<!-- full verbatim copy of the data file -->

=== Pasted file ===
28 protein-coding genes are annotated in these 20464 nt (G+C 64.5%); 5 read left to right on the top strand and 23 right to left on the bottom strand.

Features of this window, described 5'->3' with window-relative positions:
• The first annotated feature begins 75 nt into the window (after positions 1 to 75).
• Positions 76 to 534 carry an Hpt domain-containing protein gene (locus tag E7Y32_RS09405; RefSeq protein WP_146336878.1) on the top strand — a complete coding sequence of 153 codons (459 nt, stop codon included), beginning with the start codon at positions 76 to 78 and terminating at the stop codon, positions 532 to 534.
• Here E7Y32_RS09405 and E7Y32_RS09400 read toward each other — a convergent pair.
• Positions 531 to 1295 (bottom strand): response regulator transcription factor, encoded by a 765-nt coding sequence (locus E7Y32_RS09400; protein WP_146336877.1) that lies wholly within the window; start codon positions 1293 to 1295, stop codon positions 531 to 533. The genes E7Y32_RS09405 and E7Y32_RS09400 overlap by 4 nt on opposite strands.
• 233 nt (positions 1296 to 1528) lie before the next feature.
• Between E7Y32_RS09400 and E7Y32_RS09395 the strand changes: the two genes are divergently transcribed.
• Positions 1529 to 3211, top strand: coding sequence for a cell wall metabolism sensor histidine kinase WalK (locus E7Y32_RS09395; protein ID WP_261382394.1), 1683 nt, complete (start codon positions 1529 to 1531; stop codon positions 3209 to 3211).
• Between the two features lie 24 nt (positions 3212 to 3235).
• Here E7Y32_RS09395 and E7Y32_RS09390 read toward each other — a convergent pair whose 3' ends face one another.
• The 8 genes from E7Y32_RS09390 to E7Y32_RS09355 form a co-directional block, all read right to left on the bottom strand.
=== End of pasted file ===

28 protein-coding genes are annotated in these 20464 nt (G+C 64.5%); 5 read left to right on the top strand and 23 right to left on the bottom strand.

Features of this window, described 5'->3' with window-relative positions:
• The first annotated feature begins 75 nt into the window (after positions 1 to 75).
• Positions 76 to 534 carry an Hpt domain-containing protein gene (locus tag E7Y32_RS09405; RefSeq protein WP_146336878.1) on the top strand — a complete coding sequence of 153 codons (459 nt, stop codon included), beginning with the start codon at positions 76 to 78 and terminating at the stop codon, positions 532 to 534.
• Here E7Y32_RS09405 and E7Y32_RS09400 read toward each other — a convergent pair.
• Positions 531 to 1295 (bottom strand): response regulator transcription factor, encoded by a 765-nt coding sequence (locus E7Y32_RS09400; protein WP_146336877.1) that lies wholly within the window; start codon positions 1293 to 1295, stop codon positions 531 to 533. The genes E7Y32_RS09405 and E7Y32_RS09400 overlap by 4 nt on opposite strands.
• 233 nt (positions 1296 to 1528) lie before the next feature.
• Between E7Y32_RS09400 and E7Y32_RS09395 the strand changes: the two genes are divergently transcribed.
• Positions 1529 to 3211, top strand: coding sequence for a cell wall metabolism sensor histidine kinase WalK (locus E7Y32_RS09395; protein ID WP_261382394.1), 1683 nt, complete (start codon positions 1529 to 1531; stop codon positions 3209 to 3211).
• Between the two features lie 24 nt (positions 3212 to 3235).
• Here E7Y32_RS09395 and E7Y32_RS09390 read toward each other — a convergent pair whose 3' ends face one another.
• The 8 genes from E7Y32_RS09390 to E7Y32_RS09355 form a co-directional block, all read right to left on the bottom strand.